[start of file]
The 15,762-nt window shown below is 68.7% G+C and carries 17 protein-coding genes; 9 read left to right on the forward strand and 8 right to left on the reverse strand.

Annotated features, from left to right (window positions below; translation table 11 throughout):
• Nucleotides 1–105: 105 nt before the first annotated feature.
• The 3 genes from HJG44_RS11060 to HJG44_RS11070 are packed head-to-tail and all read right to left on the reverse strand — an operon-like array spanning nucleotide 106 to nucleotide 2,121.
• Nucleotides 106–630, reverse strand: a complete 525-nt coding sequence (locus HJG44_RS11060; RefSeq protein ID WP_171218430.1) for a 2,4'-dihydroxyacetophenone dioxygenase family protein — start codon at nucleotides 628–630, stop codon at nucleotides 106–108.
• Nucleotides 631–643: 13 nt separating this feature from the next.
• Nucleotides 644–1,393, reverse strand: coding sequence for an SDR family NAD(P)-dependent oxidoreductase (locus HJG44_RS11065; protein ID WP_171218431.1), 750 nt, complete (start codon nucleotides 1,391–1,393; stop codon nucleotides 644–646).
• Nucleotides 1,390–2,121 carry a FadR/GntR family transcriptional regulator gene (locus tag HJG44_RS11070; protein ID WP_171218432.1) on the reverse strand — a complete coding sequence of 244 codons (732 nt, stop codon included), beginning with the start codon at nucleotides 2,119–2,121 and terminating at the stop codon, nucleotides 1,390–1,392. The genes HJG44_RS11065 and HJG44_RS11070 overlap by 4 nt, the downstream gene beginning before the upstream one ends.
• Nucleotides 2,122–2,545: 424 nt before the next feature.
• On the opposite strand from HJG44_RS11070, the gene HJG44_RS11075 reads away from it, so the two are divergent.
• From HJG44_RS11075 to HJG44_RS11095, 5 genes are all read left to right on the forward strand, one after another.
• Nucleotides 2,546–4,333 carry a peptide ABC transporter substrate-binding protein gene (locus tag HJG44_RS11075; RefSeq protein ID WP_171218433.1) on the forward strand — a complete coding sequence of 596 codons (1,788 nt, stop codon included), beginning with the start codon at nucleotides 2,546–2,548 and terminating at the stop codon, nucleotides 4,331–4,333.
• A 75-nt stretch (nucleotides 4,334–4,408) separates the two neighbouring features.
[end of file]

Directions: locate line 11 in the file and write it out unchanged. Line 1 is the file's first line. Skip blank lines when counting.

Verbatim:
• From HJG44_RS11075 to HJG44_RS11095, 5 genes are all read left to right on the forward strand, one after another.